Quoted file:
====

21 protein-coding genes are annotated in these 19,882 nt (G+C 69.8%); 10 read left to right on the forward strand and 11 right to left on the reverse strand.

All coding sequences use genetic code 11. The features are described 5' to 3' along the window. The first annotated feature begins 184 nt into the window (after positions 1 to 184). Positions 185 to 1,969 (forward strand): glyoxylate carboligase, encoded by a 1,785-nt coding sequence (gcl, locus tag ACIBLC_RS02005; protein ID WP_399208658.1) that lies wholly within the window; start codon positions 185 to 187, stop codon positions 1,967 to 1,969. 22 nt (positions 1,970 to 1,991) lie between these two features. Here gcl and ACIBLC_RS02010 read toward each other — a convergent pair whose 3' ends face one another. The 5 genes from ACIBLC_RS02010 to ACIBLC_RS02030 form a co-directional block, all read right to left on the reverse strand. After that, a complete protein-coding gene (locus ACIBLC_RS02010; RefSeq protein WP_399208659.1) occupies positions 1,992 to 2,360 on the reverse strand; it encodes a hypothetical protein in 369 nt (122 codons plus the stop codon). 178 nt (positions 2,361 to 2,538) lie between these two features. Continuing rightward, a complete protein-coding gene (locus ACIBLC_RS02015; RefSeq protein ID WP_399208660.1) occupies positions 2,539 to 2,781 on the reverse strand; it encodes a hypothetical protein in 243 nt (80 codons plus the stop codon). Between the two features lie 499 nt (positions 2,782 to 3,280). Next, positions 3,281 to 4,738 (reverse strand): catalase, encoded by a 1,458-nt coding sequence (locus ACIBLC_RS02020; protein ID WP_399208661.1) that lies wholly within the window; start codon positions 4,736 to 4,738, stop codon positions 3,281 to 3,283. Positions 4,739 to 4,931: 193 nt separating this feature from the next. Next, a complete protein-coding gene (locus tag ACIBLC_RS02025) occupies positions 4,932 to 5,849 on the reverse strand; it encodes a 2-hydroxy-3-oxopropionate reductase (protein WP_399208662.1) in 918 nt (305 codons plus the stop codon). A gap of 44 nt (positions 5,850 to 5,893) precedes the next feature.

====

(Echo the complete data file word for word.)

21 protein-coding genes are annotated in these 19,882 nt (G+C 69.8%); 10 read left to right on the forward strand and 11 right to left on the reverse strand.

All coding sequences use genetic code 11. The features are described 5' to 3' along the window. The first annotated feature begins 184 nt into the window (after positions 1 to 184). Positions 185 to 1,969 (forward strand): glyoxylate carboligase, encoded by a 1,785-nt coding sequence (gcl, locus tag ACIBLC_RS02005; protein ID WP_399208658.1) that lies wholly within the window; start codon positions 185 to 187, stop codon positions 1,967 to 1,969. 22 nt (positions 1,970 to 1,991) lie between these two features. Here gcl and ACIBLC_RS02010 read toward each other — a convergent pair whose 3' ends face one another. The 5 genes from ACIBLC_RS02010 to ACIBLC_RS02030 form a co-directional block, all read right to left on the reverse strand. After that, a complete protein-coding gene (locus ACIBLC_RS02010; RefSeq protein WP_399208659.1) occupies positions 1,992 to 2,360 on the reverse strand; it encodes a hypothetical protein in 369 nt (122 codons plus the stop codon). 178 nt (positions 2,361 to 2,538) lie between these two features. Continuing rightward, a complete protein-coding gene (locus ACIBLC_RS02015; RefSeq protein ID WP_399208660.1) occupies positions 2,539 to 2,781 on the reverse strand; it encodes a hypothetical protein in 243 nt (80 codons plus the stop codon). Between the two features lie 499 nt (positions 2,782 to 3,280). Next, positions 3,281 to 4,738 (reverse strand): catalase, encoded by a 1,458-nt coding sequence (locus ACIBLC_RS02020; protein ID WP_399208661.1) that lies wholly within the window; start codon positions 4,736 to 4,738, stop codon positions 3,281 to 3,283. Positions 4,739 to 4,931: 193 nt separating this feature from the next. Next, a complete protein-coding gene (locus tag ACIBLC_RS02025) occupies positions 4,932 to 5,849 on the reverse strand; it encodes a 2-hydroxy-3-oxopropionate reductase (protein WP_399208662.1) in 918 nt (305 codons plus the stop codon). A gap of 44 nt (positions 5,850 to 5,893) precedes the next feature.